What to Watch in European Credit Markets This Week


(Bloomberg) -- Good morning. Here’s what we will be watching this week:

Ho, ho, no

The pre-Christmas slowdown has arrived, with almost 70 percent of respondents in Bloomberg’s weekly issuance survey suggesting European volumes are unlikely to rise above 5 billion euros ($5.7 billion) this week. While wider uncertainty has been dampening issuance, during the same week last year borrowers sold just 2.4 billion euros, according to data compiled by Bloomberg. With year-to-date issuance almost 11 percent behind where it was this time last year, this marks the last opportunity to catch up.

What to Watch in European Credit Markets This Week

Will she, won’t she?

Conflicting reports suggest either U.K. Prime Minister Theresa May will press on with a parliamentary vote on her EU exit plan on Tuesday evening, even though most suggest it will be rejected, or will seek to postpone it. Either way, it is likely to have a dampening effect on sterling credit, particularly U.K. banks, which are priced “in anticipation of a ‘no’-vote” but they “stay risky” according to analysts at Commerzbank AG. “By now, valuations clearly anticipate a much more unfavorable outcome than just a month ago.” To add to the mix, this morning a European court ruled the U.K. can revoke Brexit without the approval of other European nations.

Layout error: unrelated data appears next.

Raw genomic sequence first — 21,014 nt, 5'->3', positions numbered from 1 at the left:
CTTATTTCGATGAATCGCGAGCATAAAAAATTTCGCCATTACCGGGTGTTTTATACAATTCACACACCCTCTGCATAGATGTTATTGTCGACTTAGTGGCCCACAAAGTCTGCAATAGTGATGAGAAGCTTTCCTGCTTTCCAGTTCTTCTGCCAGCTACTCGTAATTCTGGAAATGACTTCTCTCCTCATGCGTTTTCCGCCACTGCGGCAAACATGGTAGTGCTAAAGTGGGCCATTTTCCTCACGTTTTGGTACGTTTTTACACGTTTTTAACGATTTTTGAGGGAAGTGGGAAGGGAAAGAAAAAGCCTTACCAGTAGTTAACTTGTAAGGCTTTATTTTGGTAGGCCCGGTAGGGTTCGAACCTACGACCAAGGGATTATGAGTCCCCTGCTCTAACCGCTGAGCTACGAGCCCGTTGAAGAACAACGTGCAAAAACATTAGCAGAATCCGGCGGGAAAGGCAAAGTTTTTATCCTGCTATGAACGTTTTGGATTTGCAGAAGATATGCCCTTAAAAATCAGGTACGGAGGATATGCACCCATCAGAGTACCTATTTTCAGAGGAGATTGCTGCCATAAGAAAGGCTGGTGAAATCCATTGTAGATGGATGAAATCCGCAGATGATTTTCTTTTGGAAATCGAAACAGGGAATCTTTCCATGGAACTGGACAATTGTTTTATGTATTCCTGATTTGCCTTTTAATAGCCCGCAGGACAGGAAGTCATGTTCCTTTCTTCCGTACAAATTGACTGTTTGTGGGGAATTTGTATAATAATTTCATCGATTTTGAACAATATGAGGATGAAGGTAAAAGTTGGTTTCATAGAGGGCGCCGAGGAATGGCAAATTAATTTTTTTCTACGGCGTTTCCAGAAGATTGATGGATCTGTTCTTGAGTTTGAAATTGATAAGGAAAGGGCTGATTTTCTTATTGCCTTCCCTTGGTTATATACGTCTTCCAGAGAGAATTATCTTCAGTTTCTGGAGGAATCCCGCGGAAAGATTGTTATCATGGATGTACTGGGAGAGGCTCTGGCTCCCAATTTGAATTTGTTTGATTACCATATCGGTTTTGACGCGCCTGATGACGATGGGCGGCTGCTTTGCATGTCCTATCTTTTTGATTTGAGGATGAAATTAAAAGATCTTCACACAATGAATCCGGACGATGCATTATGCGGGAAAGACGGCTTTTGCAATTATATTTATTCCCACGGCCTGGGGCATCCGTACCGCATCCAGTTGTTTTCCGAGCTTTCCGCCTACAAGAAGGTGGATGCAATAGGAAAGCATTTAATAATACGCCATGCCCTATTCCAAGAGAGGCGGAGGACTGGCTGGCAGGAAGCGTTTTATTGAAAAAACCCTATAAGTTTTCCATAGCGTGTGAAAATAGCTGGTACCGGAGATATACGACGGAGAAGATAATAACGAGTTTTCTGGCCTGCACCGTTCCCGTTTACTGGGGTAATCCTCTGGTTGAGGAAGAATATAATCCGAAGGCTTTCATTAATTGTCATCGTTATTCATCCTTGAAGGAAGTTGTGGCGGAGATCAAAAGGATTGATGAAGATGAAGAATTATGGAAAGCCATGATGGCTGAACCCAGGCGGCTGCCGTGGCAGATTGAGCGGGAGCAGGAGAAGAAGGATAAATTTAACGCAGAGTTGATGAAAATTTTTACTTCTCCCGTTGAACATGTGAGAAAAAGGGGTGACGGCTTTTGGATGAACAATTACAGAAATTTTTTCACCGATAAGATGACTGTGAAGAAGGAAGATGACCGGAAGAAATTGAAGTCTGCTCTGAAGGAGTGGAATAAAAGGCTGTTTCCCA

Clarity, finally

With just three weeks of the European Central Bank’s quantitative easing program left, the bank’s meeting on Thursday will generate headlines. President Mario Draghi is set to confirm the conclusion of net asset purchases by the end of the month. The Commerzbank analysts also expect some insight into the bank’s plan for reinvestments, such as guidance on length, program or country allocations and purchase durations.

No escaping event risk

One of the other big event risks is the long-running dispute between the European Union and Italy’s government. This may escalate further this week, as the results of a cost analysis of its 2019 budget proposal come to light. Brexit, Italy and worsening relations between the U.S. and China mean macro event risk will weigh on markets next year, wrote Suki Mann, founder of CreditMarketDaily.com, in a note. “Equities might drop some more next year, credit returns could be negative again and rates might fall even further,” he said. Rabobank analysts added European Parliament elections in May to the list of potential event risks for 2019, noting that though there are many potential hurdles, “not all these event risks have to materialize”.

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